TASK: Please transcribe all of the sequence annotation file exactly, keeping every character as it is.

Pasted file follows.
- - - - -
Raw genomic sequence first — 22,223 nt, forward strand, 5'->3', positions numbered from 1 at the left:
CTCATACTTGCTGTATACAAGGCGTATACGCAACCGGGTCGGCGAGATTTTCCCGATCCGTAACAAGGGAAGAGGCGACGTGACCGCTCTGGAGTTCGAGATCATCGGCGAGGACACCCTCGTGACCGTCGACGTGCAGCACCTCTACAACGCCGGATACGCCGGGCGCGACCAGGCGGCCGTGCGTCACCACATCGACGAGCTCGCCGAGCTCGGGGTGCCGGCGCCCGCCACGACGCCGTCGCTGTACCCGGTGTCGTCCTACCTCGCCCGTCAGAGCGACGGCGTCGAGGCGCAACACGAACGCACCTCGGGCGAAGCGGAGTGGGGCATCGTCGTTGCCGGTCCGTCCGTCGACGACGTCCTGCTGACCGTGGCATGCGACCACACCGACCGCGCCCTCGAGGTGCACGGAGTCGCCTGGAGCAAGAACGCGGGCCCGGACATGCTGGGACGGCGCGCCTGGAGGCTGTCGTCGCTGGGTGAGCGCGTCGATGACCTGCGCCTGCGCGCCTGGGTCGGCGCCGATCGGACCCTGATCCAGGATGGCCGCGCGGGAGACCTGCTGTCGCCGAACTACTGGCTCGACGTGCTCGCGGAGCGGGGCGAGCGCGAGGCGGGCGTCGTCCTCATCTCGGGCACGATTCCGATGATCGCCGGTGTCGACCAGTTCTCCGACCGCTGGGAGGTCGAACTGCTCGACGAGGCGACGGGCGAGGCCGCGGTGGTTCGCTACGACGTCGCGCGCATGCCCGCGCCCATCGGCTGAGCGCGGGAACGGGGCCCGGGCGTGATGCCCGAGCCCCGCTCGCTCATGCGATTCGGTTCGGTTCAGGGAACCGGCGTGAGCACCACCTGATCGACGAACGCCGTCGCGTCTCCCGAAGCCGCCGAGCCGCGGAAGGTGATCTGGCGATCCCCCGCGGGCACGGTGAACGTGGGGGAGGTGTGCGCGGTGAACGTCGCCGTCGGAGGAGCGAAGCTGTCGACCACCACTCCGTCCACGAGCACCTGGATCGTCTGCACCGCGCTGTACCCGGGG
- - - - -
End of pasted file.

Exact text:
Raw genomic sequence first — 22,223 nt, forward strand, 5'->3', positions numbered from 1 at the left:
CTCATACTTGCTGTATACAAGGCGTATACGCAACCGGGTCGGCGAGATTTTCCCGATCCGTAACAAGGGAAGAGGCGACGTGACCGCTCTGGAGTTCGAGATCATCGGCGAGGACACCCTCGTGACCGTCGACGTGCAGCACCTCTACAACGCCGGATACGCCGGGCGCGACCAGGCGGCCGTGCGTCACCACATCGACGAGCTCGCCGAGCTCGGGGTGCCGGCGCCCGCCACGACGCCGTCGCTGTACCCGGTGTCGTCCTACCTCGCCCGTCAGAGCGACGGCGTCGAGGCGCAACACGAACGCACCTCGGGCGAAGCGGAGTGGGGCATCGTCGTTGCCGGTCCGTCCGTCGACGACGTCCTGCTGACCGTGGCATGCGACCACACCGACCGCGCCCTCGAGGTGCACGGAGTCGCCTGGAGCAAGAACGCGGGCCCGGACATGCTGGGACGGCGCGCCTGGAGGCTGTCGTCGCTGGGTGAGCGCGTCGATGACCTGCGCCTGCGCGCCTGGGTCGGCGCCGATCGGACCCTGATCCAGGATGGCCGCGCGGGAGACCTGCTGTCGCCGAACTACTGGCTCGACGTGCTCGCGGAGCGGGGCGAGCGCGAGGCGGGCGTCGTCCTCATCTCGGGCACGATTCCGATGATCGCCGGTGTCGACCAGTTCTCCGACCGCTGGGAGGTCGAACTGCTCGACGAGGCGACGGGCGAGGCCGCGGTGGTTCGCTACGACGTCGCGCGCATGCCCGCGCCCATCGGCTGAGCGCGGGAACGGGGCCCGGGCGTGATGCCCGAGCCCCGCTCGCTCATGCGATTCGGTTCGGTTCAGGGAACCGGCGTGAGCACCACCTGATCGACGAACGCCGTCGCGTCTCCCGAAGCCGCCGAGCCGCGGAAGGTGATCTGGCGATCCCCCGCGGGCACGGTGAACGTGGGGGAGGTGTGCGCGGTGAACGTCGCCGTCGGAGGAGCGAAGCTGTCGACCACCACTCCGTCCACGAGCACCTGGATCGTCTGCACCGCGCTGTACCCGGGG